The main objective of QCG has been to either get all of the Taliban to negotiate or at least the reconcilable elements, and if the latter to then go after the irreconcilable elements and neutralize them. Pakistan not only acted against this objective but even argued that tough measures against the Taliban were not the way forward. The country’s Advisor on Foreign Affairs Sartaj Aziz recently stated that “Pakistan cannot fight Afghanistan’s war on its own soil” and posited that taking military action against the Taliban would have “blowback” in the form of more attacks by the group. These statements are clearly at odds with Pakistan’s touting of its ongoing military operation Zarb-e-Azb as a success and results-yielding offensive against the Pakistani Taliban in North Waziristan. Just last week, Pakistan’s army took American senators on a visit to North Waziristan and apprised them of the progress the operations had made against Tehreek-e-Taliban Pakistan (TTP) and the outfit’s infrastructure there.

Initially, there was a growing sense of optimism among Afghans about China’s role in the QCG. But China pursued a paradigm somewhat similar to that of Pakistan and was attentive to what the Taliban expected from it. As a neighbor of Afghanistan and strategic partner of Pakistan, China is recognized as a key stakeholder in Afghanistan’s stability. Afghanistan provided an open door for China’s participation in setting up peace talks with the Taliban. This was grounded in the belief that China is capable of applying leverage and playing a constructive role in the peace process.

However, it appeared now that while China may be willing to play a role, it is hesitant to play the role expected of it in the peace process. First, China is concerned about stability in Afghanistan, but equally important for China is that it also wants to retain a balance in its policies towards Afghanistan and Pakistan. Second, like the Afghan government, the Taliban are open to a China that is increasingly active in Afghanistan, but in terms that counterbalance the U.S. presence. The Taliban sees the U.S. as a negotiator, and wants China to be a mediator in negotiations with the U.S. and the Afghan government. China perceived that given the U.S. presence in the QCG, it could not play such a role. This may be why China lost interest in the QCG, becoming increasingly skeptical about the country’s effective role in the peace talks.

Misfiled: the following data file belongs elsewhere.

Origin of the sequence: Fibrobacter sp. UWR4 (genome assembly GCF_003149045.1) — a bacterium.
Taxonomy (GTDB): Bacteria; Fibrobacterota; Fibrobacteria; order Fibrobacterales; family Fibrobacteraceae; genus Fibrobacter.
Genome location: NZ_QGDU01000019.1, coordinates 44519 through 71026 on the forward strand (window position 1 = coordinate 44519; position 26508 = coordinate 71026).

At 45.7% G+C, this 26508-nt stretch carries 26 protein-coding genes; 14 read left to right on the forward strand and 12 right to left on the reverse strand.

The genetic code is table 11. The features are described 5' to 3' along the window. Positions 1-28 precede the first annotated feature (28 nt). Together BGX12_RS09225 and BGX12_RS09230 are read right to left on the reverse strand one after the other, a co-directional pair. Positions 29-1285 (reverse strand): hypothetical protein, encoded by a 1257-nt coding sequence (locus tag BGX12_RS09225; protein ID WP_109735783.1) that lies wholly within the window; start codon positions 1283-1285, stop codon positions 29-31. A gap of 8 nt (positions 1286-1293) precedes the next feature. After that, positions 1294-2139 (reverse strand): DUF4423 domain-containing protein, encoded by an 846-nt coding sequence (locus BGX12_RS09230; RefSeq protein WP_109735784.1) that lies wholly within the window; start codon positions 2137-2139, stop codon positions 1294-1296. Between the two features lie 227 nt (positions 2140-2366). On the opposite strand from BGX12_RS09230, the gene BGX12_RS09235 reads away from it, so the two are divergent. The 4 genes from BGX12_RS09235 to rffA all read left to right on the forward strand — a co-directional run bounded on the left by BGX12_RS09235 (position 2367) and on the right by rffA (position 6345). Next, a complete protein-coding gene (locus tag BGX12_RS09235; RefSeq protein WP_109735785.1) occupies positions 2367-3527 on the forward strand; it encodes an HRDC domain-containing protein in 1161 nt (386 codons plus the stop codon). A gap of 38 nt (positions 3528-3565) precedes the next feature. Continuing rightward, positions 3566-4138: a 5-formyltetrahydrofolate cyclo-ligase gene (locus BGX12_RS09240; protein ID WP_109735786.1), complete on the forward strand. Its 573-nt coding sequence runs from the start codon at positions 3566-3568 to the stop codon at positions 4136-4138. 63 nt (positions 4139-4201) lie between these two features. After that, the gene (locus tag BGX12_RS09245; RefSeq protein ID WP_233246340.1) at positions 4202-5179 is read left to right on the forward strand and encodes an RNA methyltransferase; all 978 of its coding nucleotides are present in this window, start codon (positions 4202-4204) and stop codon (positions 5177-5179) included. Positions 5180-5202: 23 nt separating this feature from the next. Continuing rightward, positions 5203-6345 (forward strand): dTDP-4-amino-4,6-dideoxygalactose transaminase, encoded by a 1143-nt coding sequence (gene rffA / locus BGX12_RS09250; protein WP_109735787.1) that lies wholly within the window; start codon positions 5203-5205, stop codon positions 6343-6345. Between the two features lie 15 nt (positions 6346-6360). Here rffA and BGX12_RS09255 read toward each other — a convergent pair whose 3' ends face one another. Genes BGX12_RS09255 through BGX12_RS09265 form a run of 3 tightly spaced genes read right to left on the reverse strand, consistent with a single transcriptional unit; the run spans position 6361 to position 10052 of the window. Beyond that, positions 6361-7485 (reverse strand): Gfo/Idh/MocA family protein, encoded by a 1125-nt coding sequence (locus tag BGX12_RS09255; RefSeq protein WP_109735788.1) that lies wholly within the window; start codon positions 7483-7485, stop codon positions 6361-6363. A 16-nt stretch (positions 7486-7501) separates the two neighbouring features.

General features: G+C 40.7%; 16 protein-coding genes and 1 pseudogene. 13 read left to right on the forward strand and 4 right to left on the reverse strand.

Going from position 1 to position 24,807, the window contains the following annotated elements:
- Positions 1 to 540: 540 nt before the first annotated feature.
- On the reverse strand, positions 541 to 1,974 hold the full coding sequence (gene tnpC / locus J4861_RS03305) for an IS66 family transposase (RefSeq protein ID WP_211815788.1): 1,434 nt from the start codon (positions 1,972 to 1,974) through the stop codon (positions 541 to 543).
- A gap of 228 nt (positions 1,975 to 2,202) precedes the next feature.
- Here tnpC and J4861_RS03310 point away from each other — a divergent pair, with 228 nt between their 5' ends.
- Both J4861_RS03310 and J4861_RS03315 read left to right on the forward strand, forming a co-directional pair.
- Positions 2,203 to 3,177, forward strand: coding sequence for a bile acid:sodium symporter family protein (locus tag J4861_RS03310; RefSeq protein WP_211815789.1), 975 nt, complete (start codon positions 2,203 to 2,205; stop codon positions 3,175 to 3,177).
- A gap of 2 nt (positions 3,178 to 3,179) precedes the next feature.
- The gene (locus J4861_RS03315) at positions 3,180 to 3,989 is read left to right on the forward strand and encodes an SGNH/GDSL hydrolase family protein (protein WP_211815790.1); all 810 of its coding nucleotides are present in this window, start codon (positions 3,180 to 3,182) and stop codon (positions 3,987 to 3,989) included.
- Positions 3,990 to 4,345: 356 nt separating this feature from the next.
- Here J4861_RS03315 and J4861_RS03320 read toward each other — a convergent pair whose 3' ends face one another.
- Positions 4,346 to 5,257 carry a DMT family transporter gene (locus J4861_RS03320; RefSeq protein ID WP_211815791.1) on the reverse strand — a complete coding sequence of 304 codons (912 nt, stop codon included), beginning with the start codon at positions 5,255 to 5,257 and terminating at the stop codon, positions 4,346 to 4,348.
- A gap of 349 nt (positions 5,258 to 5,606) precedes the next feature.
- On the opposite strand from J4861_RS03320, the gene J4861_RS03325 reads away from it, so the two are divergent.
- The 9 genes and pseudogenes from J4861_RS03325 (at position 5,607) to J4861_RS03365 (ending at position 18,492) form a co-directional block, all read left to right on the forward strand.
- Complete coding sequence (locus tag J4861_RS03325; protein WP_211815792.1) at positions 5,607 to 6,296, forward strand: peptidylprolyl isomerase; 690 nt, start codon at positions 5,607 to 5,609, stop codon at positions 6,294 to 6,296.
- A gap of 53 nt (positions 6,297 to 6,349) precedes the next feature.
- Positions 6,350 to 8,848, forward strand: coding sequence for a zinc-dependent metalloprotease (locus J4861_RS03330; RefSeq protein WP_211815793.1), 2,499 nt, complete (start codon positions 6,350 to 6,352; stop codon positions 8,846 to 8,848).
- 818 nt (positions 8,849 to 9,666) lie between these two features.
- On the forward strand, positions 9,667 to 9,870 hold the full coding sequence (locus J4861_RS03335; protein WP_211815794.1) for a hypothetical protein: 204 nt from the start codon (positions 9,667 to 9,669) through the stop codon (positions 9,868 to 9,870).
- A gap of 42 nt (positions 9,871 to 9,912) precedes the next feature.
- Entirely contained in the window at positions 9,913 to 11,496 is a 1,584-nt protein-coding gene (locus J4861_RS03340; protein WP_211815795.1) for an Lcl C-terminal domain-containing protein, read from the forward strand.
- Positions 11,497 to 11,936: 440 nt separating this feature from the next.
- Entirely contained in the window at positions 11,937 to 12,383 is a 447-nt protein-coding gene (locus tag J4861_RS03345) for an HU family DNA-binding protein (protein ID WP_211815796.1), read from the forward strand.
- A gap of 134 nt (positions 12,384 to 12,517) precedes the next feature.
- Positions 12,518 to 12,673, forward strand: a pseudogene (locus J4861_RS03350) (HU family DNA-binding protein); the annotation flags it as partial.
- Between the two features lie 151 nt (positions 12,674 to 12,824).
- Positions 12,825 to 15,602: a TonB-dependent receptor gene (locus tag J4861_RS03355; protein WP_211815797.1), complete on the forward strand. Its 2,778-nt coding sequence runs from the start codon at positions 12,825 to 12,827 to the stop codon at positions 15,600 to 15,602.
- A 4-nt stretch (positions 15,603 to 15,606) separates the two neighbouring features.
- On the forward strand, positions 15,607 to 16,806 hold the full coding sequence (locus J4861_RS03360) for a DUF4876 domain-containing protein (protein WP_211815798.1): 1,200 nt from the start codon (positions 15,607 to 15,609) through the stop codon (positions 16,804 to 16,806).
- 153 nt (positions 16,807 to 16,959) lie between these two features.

QCG has failed to achieve the purpose for which it was created. The major reason for the failure was that states’ individual interests did not extend beyond the Taliban. The Taliban is an actor secondary to restoring stability in Afghanistan. It is the countries with stakes in a stable Afghanistan that have to play the primary role – be that through a political settlement or through other necessary measures. With this commitment in place at the state level, the Taliban would feel pressure to negotiate; in the absence of that commitment, the group will remain defiant and will only be persuaded to continue its fight against the Afghan government.

Halimullah Kousary (@hkousary) serves as head of research with the Centre for Conflict and Peace Studies (CAPS) based in Kabul. His practice areas cover socio-political security and terrorism issues in Afghanistan – Pakistan region. The views and opinions expressed in this article are those of author.